Thursday, August 8, 2019

Southern Hospitality (Frances and Rochelle)

A conversation with the older buds will often take interesting terms. For instance, last week we were talking between stories, and the conversation turned to Southern hospitality, i.e. if you go down South, you will get fed. Whether you want it or not, the food is inevitable.
Norman knew it, Frances knew it, Elliot knew it. Joan wasn’t from the South and never went, but one of her foster mothers was from Georgia and she was the best cook Joan had ever met. José never quite had Southern hospitality, but he had a lot of Mexican hospitality. He even said the best places to find it are the small towns far away from the major cities like Mexico City and El Paso. Delores said that when she went to New York, she saw two different types of hospitality in New York “among people of [her] color.” If you went to their house for a party, and they came from the South, they would feed you. If they were born and raised in New York, then you could drink all the liquor they had, but they wouldn’t feed you. Ann said the New Yorkers she knew would feed you, but they were typically Italian-American. I’ll be going down to Atlanta, Georgia myself in a few weeks, so I’m looking forward to a little Southern hospitality myself.

Speaking of hospitality, our tenth anniversary celebration is coming up during the school year on Friday November 8th, 10AM-4PM. You can donate here, and groups of students and families (home-schooled or otherwise) can get special rewards for contributing. If you have stories to share from the older buds in your life, please send them through this form.  I myself have posted stories about about targets, guns, potatoes, stubborn babies, and one about the Rocky Horror Picture Show. If you're uncomfortable with the idea of playing hooky, then don't worry because it's a great learning experience and volunteering opportunity. If you are comfortable with the idea of playing hooky, then stick it to The Man by shedding light on a population that's typically ignored. Fight the power!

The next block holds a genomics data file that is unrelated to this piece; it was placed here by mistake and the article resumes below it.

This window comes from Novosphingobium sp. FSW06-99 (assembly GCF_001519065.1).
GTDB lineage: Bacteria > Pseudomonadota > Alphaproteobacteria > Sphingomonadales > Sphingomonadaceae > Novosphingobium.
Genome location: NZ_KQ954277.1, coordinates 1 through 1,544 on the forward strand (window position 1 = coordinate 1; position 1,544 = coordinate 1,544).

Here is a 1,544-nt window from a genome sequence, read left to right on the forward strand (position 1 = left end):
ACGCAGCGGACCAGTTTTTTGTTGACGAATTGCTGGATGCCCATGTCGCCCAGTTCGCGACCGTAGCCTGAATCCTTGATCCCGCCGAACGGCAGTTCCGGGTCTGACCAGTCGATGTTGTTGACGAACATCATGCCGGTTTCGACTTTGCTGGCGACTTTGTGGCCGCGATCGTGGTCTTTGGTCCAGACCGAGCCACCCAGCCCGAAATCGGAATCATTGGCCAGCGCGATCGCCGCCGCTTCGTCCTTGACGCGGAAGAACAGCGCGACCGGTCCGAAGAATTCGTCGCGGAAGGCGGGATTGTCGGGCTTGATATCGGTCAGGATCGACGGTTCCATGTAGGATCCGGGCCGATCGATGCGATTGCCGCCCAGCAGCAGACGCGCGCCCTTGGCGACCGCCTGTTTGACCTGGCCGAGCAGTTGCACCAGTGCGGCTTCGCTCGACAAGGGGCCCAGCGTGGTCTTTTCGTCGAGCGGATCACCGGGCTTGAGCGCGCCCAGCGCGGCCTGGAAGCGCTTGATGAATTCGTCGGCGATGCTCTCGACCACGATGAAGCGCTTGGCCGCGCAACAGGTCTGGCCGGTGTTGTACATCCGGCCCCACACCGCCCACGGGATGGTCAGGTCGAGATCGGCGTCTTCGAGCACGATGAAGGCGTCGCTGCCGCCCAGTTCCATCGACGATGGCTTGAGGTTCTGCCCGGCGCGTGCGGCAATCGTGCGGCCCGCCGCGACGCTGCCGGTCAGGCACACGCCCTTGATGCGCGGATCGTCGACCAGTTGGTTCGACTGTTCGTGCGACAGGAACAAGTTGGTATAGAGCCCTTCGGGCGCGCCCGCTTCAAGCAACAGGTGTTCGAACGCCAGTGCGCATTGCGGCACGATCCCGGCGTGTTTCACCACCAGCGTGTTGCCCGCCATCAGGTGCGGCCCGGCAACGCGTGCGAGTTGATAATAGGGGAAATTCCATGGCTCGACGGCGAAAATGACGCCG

And in the spirit of hospitality, we have a sampler of stories for you to enjoy.

Frances Bryce

A couple of weeks ago the sun came out and the daffodils peeped its head hoping that they would make a grand entrance. The weather again decided that it had not made its first debut, so the flowers were again on hold.
The past week the weather gave us another treat by bringing warmth more days. The tulips, daffodils and pansies were again on display, along with others. Macy’s had a flower show that was beautiful, and gave me an opportunity to see what we have in store, to look forward in planters if you are limited to a small space.
The calendar says spring is here and now the flowers are catching up with the anxious expectations of what's to come.
We will get to put away the wool scarves, heavy coats and hats, so enjoy whatever the thermometer reads. Also, after spring comes summer, no complaining about the hot weather.

Rochelle Tynes
Because I ask so many Questions

Preventatives and Preservatives - Does anyone remember being given different remedies or patented medicines for a given time of year? Such as, in the Spring we got a syrup and molasses tonic to clean us out from the Winter Blahs. In the Fall, Winter and other times we got a dose of Castor Oil, Cod Liver Oil, Father John’s or Turpentine on top of something in a spoon. We were given Paregoric and Afetas bags to wear and other items to prevent us having various illnesses. However we usually felt so yucky and smelled so bad from the bags around our necks that no one within a 50 foot radius would come near us unless they had on the same bag. Were these remedies a preventative or a preservative? When we talk among ourselves and relate our experiences of having taken or being given these items we really be grateful because we are still standing. They seem to have been preservatives as well as preventatives.

Thanks for reading, and take care of yourself.
Curated by Caitlin Cieri